Shame­ful Aussie let­ter shows how socialism ru­ins coun­tries

Townsville Bulletin - - OPINION -

TEN years ago a tribe of Aus­tralia’s snow­field so­cial­ists wrote a grov­el­ling in­vi­ta­tion to the chief thug who has turned Venezuela into the hell you now see on your TV screens. Re­mem­ber this dis­gust­ing let­ter as you watch the reports of peo­ple dy­ing from star­va­tion or lack of medicines in a South Amer­i­can na­tion that should be rich, hav­ing the world’s big­gest proven oil re­serves.

Re­mem­ber this shame­ful let­ter as you think of the more than 400 po­lit­i­cal pris­on­ers now rot­ting in the Venezue­lan regime’s jails and the more than 90 peo­ple killed since April at demonstrations de­mand­ing democ­racy.

Re­mem­ber es­pe­cially the names of the sig­na­to­ries to this doc­u­ment of shame: ABC pre­sen­ter Phillip Adams, Greens sen­a­tor Lee Rhi­an­non, pro­pa­gan­dist John Pil­ger, CFMEU union of­fi­cials in­clud­ing Andrew Fer­gu­son and Joe McDon­ald, La­bor sen­a­tor Gavin Mar­shall, Mus­lim spokesman Keysar Trad, for­mer Aus­tralian Democrats leader Natasha Stot­tDe­spoja and La­bor’s Mered­ith Burgmann, then pres­i­dent of the NSW Leg­isla­tive Coun­cil.

Dozens of other se­nior union of­fi­cials, some from the Na­tional Ter­tiary Ed­u­ca­tion Union, also signed it, as did the head of the Na­tional Union of Stu­dents and Left­ist aca­demics such as Tim An­der­son. So did La­bor’s Wayne Berry, then Speaker in the ACT Leg­isla­tive Assem­bly.

“We, the un­der­signed cit­i­zens of Aus­tralia, would like to ex­tend a warm in­vi­ta­tion for you to visit our coun­try,” read the let­ter, ad­dressed to Venezuela’s bom­bas­tic pres­i­dent, the late Hugo Chavez.

“We have been im­pressed by the great ef­fort that your gov­ern­ment has taken to im­prove the liv­ing stan­dards of the ma­jor­ity of Venezue­lans. We have also noted with keen at­ten­tion the moves that your gov­ern­ment has be­gun to make to cre­ate a so­ci­ety based on pop­u­lar par­tic­i­pa­tion in all spheres of so­ci­ety …

“Ev­ery coun­try has its own tra­di­tions and cul­ture and has to find its own so­lu­tions, but what Venezuela has been able to achieve in so lit­tle time will be a source of in­spi­ra­tion and ideas for many in Aus­tralia.”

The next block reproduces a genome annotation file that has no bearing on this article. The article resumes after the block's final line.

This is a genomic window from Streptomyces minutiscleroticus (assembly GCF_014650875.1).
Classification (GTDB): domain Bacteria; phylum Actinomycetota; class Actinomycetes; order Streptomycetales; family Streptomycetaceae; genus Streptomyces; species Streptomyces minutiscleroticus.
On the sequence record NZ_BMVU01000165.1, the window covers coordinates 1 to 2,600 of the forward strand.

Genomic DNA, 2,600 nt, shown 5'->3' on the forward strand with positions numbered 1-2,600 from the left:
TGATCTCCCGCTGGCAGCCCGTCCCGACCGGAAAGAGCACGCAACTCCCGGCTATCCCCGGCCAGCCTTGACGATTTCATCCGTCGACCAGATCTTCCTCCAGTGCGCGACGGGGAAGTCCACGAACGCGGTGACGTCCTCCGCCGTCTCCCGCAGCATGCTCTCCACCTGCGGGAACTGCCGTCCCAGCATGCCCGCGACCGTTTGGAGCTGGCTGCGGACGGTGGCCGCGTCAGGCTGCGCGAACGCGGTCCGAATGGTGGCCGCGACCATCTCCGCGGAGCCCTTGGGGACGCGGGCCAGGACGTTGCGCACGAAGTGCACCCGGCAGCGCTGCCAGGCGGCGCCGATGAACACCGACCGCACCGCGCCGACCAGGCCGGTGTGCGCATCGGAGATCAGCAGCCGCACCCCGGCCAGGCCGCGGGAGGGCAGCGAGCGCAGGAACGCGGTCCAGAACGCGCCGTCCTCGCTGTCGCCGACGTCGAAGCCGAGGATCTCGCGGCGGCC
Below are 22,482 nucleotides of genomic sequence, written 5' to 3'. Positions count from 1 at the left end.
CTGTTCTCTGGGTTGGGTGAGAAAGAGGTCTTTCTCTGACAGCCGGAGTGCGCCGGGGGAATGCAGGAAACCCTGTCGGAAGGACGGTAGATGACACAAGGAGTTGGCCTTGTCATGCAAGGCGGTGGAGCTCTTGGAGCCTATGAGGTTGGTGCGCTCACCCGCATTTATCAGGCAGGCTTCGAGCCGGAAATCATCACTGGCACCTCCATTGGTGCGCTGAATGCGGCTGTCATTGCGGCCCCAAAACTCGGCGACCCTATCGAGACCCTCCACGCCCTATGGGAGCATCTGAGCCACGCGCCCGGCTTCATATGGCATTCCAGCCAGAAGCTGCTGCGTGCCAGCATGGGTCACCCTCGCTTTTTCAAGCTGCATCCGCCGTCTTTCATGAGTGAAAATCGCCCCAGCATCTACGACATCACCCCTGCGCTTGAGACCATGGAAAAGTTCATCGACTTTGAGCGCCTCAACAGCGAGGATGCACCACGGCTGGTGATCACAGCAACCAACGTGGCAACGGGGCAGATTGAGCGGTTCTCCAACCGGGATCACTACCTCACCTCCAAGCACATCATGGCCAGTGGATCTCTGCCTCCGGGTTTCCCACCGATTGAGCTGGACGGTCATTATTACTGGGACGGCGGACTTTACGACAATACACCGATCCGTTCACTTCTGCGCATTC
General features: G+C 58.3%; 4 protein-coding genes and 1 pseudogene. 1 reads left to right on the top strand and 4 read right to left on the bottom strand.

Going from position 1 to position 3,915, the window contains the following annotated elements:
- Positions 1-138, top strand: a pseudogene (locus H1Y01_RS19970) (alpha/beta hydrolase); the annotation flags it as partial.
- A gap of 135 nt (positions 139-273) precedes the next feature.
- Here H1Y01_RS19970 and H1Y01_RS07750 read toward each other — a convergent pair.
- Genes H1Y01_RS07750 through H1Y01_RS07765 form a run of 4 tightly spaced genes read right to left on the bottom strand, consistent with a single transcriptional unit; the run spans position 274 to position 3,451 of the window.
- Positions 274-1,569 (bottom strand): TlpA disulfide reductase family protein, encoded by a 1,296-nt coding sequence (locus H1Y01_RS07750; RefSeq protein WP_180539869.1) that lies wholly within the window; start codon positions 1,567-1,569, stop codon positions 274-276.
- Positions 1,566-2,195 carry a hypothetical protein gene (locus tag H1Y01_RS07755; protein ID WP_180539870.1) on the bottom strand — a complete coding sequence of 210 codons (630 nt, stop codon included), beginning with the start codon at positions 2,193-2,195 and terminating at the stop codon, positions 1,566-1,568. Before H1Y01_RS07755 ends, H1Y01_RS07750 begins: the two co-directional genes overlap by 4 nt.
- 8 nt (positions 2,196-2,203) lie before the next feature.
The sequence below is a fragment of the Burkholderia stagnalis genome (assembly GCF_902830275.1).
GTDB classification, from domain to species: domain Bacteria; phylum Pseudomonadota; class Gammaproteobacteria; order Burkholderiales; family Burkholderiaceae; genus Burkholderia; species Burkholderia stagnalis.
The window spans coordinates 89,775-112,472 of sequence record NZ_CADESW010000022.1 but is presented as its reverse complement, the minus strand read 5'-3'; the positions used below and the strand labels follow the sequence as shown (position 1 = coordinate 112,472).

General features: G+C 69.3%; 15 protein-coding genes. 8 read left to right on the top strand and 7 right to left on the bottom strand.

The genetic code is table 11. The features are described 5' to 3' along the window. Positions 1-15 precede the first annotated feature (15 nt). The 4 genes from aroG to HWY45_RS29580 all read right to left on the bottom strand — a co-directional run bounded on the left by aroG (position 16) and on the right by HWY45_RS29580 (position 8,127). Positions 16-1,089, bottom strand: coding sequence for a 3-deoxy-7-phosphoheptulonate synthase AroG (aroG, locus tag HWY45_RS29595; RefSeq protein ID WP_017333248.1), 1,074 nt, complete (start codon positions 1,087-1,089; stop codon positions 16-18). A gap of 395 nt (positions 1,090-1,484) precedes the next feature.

How sick that let­ter seemed even then. Chavez, parad­ing in mil­i­tary- style cloth­ing, had al­ready seized Latin Amer­ica’s then big­gest oil com­pany and started a mas­sive spend­ing spree, in­clud­ing on hand­outs for the poor. In­vestors were al­ready flee­ing. Be­fore long Chavez was clos­ing hos­tile me­dia out­lets, na­tion­al­is­ing other busi­nesses, and putting cor­rupt cronies in key le­gal po­si­tions. He and Ni­colás Maduro, who took over as Pres­i­dent af­ter Chavez’s death in 2012, also stacked the Supreme Court with so many trusty Chav­is­tas that it now runs the coun­try in place of the elected politi­cians whose pow­ers it has of­fi­cially re­moved. And when oil prices fell there was noth­ing left to pay for the gov­ern­ment’s mas­sive spend­ing. The econ­omy col­lapsed. “Venezuela’s demo­cratic in­sti­tu­tions are in ru­ins, its cof­fers are empty, and its cit­i­zens are search­ing for food in garbage dumps,” says En­rique ter Horst, for­mer UN Deputy High Com­mis­sioner for Hu­man Rights. “A small group of no more than 150 mafia- like fig­ures ( mostly mil­i­tary) … have hi­jacked the coun­try’s democ­racy, robbed it blind and cre­ated a dev­as­tat­ing hu­man­i­tar­ian cri­sis.”

So much of this was pre­dictable, yet not to the Left, which tends to judge by words, not deeds.

What has hap­pened in Venezuela should be taught in our schools as one more ex­am­ple of how socialism ru­ins coun­tries.

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